The Miracle Of The Immune System

What if the War in the Body Were Left in the Control of Human Beings

People do not immediately realize that microbes or viruses are invading their bodies. Only when the symptoms of their illness surface do humans become aware of them. This is proof that a virus, a bacterium, or a similar micro-organism has long ago settled within their body. This means that the primary intervention has resulted in failure. Such unchecked conditions could cause the disease to progress considerably, resulting in irremediable dispositions. Even if the person has been infected with a curable and relatively simple disease, delayed response may result in a serious crisis, or even death.

Now, let us imagine that the coordination and control of the elements of the defence system and the ensuing strategies to be developed and implemented, the overseeing of the war itself were all left to human beings. What sort of difficulties would we confront?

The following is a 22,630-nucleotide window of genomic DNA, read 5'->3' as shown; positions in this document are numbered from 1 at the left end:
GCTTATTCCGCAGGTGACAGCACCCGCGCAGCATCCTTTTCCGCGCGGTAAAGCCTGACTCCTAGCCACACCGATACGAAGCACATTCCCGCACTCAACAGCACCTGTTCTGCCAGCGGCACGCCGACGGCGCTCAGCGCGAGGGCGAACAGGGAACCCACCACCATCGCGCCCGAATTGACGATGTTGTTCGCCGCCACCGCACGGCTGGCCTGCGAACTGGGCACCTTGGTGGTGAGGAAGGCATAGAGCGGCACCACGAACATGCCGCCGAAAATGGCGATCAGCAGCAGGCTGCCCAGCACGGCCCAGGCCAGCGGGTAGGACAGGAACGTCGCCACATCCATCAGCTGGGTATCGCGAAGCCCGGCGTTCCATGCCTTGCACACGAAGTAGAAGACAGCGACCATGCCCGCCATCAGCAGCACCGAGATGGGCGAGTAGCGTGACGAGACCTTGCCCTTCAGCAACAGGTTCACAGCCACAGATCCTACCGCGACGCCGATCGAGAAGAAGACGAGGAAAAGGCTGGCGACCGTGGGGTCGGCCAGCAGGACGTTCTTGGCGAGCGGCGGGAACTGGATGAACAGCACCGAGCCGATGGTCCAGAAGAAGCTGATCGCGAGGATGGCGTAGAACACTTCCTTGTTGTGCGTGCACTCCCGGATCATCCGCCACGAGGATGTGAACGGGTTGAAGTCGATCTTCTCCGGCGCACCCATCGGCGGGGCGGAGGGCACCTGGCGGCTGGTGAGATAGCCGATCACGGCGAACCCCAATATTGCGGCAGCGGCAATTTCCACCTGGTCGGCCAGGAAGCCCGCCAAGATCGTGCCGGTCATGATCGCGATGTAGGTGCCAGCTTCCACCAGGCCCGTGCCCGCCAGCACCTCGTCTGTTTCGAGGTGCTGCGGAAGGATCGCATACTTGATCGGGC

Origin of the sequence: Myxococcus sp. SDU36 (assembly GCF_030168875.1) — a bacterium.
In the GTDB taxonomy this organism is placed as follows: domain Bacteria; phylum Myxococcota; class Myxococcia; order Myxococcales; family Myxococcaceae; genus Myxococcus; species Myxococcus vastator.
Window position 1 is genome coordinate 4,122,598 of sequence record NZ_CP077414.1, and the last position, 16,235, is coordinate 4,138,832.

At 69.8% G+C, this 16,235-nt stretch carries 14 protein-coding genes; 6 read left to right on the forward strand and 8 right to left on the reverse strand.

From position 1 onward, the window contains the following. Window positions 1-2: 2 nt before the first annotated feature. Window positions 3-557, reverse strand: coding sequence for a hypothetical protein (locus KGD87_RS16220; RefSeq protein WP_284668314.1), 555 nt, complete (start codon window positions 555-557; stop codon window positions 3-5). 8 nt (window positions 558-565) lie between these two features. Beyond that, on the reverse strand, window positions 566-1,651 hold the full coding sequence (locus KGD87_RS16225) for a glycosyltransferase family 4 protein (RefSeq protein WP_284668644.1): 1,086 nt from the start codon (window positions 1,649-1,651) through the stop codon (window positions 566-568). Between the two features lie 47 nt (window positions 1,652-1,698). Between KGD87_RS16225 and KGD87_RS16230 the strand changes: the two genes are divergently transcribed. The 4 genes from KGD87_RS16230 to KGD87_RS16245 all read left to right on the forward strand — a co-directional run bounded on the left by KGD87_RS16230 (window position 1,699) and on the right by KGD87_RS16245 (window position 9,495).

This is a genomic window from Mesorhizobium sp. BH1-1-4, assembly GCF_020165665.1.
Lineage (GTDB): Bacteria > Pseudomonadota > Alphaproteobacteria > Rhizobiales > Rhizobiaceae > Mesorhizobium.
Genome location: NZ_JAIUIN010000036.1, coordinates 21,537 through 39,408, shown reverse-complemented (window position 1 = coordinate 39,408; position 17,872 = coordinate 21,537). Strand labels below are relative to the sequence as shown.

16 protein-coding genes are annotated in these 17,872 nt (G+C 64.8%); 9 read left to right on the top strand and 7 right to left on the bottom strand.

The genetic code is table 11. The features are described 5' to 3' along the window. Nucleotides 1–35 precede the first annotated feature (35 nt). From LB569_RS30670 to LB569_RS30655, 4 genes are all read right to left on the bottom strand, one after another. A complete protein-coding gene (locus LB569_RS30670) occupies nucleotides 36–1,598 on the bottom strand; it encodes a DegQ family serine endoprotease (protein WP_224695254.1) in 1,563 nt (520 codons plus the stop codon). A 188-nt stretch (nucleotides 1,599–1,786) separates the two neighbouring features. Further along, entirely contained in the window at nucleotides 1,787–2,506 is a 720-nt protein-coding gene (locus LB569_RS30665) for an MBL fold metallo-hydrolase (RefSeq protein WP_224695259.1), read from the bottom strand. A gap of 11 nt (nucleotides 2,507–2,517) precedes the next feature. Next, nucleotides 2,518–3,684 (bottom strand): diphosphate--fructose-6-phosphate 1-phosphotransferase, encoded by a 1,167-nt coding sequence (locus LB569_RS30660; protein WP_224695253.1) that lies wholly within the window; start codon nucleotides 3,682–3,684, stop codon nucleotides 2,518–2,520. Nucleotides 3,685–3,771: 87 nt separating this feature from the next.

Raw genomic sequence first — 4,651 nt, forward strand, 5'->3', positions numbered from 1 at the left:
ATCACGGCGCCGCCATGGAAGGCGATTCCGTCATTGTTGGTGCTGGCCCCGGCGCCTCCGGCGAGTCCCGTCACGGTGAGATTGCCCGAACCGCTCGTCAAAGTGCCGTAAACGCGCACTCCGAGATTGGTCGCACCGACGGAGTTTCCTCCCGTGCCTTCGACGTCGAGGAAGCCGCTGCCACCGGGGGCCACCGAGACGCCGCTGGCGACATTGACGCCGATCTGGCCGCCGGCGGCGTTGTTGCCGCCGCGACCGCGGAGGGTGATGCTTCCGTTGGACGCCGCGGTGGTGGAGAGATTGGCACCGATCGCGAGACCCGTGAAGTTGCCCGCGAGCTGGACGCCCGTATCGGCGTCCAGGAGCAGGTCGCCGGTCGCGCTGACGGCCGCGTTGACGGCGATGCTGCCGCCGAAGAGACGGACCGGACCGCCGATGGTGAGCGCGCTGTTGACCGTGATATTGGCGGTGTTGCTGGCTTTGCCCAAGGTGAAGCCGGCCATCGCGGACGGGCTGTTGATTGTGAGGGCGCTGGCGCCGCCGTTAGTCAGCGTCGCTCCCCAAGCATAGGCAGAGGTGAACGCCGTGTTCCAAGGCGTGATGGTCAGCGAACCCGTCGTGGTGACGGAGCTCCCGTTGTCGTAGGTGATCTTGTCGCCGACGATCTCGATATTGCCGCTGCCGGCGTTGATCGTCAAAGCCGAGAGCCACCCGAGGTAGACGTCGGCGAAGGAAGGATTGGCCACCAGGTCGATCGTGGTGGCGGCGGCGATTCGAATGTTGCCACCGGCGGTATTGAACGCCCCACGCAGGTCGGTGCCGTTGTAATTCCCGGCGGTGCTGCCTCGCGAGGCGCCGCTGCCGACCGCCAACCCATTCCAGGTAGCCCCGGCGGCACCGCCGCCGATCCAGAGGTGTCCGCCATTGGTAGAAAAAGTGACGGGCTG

Let us assume that the initial symptoms were effectively diagnosed. When foreign cells enter the human body, immediately the warrior cells must be manufactured and then sent to the area of conflict. The B cells must immediately commence the production of the weapon (antibody). How are we to determine the type and location of these foreign cells? This is a significant point, as future treatment depends on this initial stage. To do this, the only solution for the person would be to have a medical check-up which covered all the organs of his body down to every drop of his blood at the slightest suspicion of invaders having entered the body. Otherwise, it would be impossible to determine the type and location of the antigens. The long time needed for such a process would undoubtedly cause a serious delay in timely intervention. It is evident how troublesome and distressful life would be for people if they had to go to the doctor's to undergo such a check-up on the merest hint of infection.